Here is an analysis of the poem Half-Caste by John Agard. Agard is a versatile writer known for his poems, short stories, children’s literature, drama, and nonfiction. Agard was born in what is now Guyana in 1949; he is of Afro-Guyanese descent, and his mixed race upbringing is probably his inspiration for writing this poem. Agard started his writing career as a journalist in Guyana. He moved to England in the late 1970s and became a lecturer of Caribbean culture. He has won various awards for his children’s books and poetry throughout his career, and in 1993, he became the Poet in Residence at the BBC in London. Agard continues to write and publish his works today.
Summary of Half-Caste
Half-caste is a derogatory term for a person who is of mixed race. The speaker begins the poem by excusing himself for being half-caste, though it is evident fairly early on that this apology is chock-full of sarcasm. The majority of the poem is filled with the speaker responding to being called half-caste He provides countless examples of the positive sides to being half-caste, asking himself if it being “half-caste” is like Picasso mixing his colors or the dreary English weather that is filled with cloudy skies. The speaker tells the reader that he will soon tell the “other half” of his story, signifying that his mixed race by no means defines who he is as a person—there is so much more.
Half-Caste, which can be read in full here, is composed of four stanzas of varying length, although there does seem to be some symmetry with these stanzas, as the first and last stanza contain only three lines, and the second and third stanzas are both fairly long.
It is important here to touch on Agard’s diction. The word “caste” is associated with the word “purity”; therefore, it is easy to assume that “half-caste” is a derogatory term for someone who is in some way impure, and in this case, that means they are not of one single race. While this term was once accepted, it certainly is insulting and today would be considered to be racist and fueled with ignorance and prejudice.
Agard also employs sarcasm in his first stanza, seemingly apologizing for being of mixed race. It is evident in the stanzas following the first that he is really not apologizing at all. In fact, he is lauding the fact that he is “half-caste.”
After the first stanza, Agard writes the rest of his poem using a Caribbean-English dialect, spelling words out phonetically instead of using proper spelling.
Agard also uses very little punctuation throughout the entire poem, lending a sense of urgency to the speaker’s response. He is obviously very passionate about this topic, and he feels the need to rush in order to fully defend himself as a half-caste.
The second and third stanzas are filled with metaphors: Agard compares being half-caste to black and white piano keys making a symphony and Picasso mixing reds and greens to create his masterpieces. He demands to know what the person asking him means when he says “half-caste.” Agard writes:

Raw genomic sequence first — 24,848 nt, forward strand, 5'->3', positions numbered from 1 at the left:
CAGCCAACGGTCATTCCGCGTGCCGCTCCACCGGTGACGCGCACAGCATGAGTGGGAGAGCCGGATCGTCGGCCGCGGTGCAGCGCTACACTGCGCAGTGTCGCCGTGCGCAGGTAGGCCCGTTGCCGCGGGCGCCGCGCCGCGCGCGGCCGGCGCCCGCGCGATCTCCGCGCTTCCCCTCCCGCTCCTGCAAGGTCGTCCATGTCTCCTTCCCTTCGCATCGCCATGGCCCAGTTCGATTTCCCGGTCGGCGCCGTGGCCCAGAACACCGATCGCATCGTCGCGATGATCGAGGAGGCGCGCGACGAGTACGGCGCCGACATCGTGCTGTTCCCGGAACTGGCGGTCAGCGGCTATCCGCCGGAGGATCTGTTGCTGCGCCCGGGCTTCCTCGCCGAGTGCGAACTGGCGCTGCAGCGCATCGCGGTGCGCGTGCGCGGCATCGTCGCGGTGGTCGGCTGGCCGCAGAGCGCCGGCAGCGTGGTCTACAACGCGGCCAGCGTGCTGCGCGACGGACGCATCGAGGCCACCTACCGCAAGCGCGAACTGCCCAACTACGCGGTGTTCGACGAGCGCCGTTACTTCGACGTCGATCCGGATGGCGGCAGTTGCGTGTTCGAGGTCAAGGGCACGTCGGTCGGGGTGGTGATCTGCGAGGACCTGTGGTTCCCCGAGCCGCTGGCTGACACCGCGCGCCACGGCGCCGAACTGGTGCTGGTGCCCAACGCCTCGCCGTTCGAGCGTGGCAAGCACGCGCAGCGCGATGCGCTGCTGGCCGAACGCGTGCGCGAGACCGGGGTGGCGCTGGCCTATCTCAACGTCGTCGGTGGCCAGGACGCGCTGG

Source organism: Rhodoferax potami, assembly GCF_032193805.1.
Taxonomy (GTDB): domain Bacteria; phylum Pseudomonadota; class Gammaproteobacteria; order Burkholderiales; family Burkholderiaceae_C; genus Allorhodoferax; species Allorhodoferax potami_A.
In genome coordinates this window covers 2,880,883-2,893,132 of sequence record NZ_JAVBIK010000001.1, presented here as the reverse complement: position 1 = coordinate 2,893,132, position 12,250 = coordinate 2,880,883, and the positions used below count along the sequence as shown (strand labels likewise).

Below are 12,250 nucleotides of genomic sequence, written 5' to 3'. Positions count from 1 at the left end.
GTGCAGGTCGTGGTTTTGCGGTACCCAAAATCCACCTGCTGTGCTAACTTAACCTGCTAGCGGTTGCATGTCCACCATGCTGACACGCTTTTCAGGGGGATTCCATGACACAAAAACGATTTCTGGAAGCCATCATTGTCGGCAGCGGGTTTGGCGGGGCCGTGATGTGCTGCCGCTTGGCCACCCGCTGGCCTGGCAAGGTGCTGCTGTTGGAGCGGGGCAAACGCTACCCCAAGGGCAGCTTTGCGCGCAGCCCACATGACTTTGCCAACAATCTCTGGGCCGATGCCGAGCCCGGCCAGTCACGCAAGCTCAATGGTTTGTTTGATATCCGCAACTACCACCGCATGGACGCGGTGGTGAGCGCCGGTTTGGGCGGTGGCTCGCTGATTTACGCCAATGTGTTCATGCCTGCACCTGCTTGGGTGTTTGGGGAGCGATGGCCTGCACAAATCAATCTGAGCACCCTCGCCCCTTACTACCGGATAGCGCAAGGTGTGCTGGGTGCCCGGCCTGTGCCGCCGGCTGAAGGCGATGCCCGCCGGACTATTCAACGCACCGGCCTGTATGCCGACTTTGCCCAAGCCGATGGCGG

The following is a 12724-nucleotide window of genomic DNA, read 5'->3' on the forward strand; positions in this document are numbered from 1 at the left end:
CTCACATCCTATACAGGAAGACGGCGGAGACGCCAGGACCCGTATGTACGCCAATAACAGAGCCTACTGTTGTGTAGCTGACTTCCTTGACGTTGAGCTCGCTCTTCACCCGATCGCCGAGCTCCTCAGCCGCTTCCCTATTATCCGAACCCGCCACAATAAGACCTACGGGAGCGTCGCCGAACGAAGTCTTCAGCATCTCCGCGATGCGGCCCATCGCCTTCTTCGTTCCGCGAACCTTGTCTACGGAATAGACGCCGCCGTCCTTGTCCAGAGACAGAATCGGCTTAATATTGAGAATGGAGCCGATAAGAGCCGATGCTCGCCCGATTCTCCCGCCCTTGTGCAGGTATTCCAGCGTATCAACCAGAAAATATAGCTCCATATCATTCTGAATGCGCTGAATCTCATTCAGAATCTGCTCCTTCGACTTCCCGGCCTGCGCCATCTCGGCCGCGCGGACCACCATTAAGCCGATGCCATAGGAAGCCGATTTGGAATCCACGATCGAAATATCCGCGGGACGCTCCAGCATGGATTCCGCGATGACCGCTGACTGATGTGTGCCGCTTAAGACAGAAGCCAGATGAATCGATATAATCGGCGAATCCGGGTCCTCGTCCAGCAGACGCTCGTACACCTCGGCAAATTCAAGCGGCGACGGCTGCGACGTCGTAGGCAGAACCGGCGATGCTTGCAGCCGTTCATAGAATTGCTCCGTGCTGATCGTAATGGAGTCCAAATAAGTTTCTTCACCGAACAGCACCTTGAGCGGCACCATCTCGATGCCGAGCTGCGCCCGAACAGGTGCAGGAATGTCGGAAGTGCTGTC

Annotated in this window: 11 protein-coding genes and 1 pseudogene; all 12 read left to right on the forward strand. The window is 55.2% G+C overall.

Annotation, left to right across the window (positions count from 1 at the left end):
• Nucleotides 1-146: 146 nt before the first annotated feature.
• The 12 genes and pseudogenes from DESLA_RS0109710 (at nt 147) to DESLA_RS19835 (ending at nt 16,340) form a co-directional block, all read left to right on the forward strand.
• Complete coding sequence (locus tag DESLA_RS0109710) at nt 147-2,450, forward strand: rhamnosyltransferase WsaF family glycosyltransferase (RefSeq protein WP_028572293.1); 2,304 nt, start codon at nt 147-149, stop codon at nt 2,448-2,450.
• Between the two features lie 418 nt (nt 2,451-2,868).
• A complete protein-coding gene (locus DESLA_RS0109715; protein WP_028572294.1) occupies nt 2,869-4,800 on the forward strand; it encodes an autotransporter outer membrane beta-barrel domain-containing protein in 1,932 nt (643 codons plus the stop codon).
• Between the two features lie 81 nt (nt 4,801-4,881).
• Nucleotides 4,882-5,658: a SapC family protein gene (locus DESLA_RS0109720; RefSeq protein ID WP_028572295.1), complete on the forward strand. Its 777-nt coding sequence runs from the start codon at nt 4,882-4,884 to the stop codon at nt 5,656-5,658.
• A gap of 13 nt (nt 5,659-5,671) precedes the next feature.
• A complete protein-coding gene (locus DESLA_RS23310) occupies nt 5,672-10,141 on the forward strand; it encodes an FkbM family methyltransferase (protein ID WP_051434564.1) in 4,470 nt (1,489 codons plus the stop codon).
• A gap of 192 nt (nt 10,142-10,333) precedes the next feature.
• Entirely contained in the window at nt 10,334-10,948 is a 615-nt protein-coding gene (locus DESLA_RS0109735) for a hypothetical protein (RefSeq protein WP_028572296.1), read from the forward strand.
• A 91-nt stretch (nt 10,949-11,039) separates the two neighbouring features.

Agard’s blatant disregard for punctuation and capitalization is curious here, particularly because he does separate each example he gives with not a question mark, but rather a slash, creating an interesting division between each scenario he gives. Again, these slashes add to the confrontational, angry tone of the poem. The speaker is so quick to offer his argument that he has no time for any real pauses.
Agard also utilizes repetition throughout his passages, constantly asking the person to whom he’s speaking to “explain yuself/what yu mean/when yu say half-caste…” before giving his examples of what the term “half-caste” could possibly mean.
Agard’s second example is far longer than his explanation as to why Picasso’s art may be deemed half-caste. Agard compares the English weather to being half-caste, saying the mix of sun and clouds in the sky is always present in England. His anger really shows in this example, using the word spiteful when discussing how the clouds sometimes seem to not want the sun to be visible. The last line, “ah rass,” is especially angry. This phrase is a Creole term that translates to “my ass,” something someone says when they are angrily dismissing another person’s argument.
Agard uses an allusion to further his point in his third example. The speaker asks the person to whom he’s speaking if Tchaikovsky, a famous Russian composer, created half-caste symphonies because he mixed the black and white keys of the piano as he wrote his masterpieces.
In the third stanza, the examples of half-caste cease, and the tone comes increasingly angry and accusatory. The speaker takes an inward glance at himself, telling the reader that because he’s only “half,” he can only listen with half his ear, offer half a hand when someone needs help, and dream with his eyes only half closed. It is difficult to separate this stanza by lines since it is several ideas strung together. Agard writes:
In the final six lines of the poem, Agard says he is only half a human being who casts only half a shadow, but the other person in the poem can come back tomorrow with his whole self—his eyes, ears, and minds. This poem is brimming with sarcasm; one can almost imagine the speaker spitting these words vehemently at the person who dares to assume someone of mixed race is in some way lesser.
The fourth stanza is a continuation of the third, with Agard telling the person to whom he is addressing that if were to come back tomorrow, the speaker will tell him the other half of his story. Agard writes, “an I will tell yu/de other half/of my story.” These words are quite powerful: Agard is telling his reader that his race is not his full story—there is so much more to him than what one sees at first glance.
Historical Significance of Half-Caste
This poem was included in Agard’s 2005 collection of poems called Half-Caste. The anthology dealt with issues those of mixed race were facing in the United Kingdom.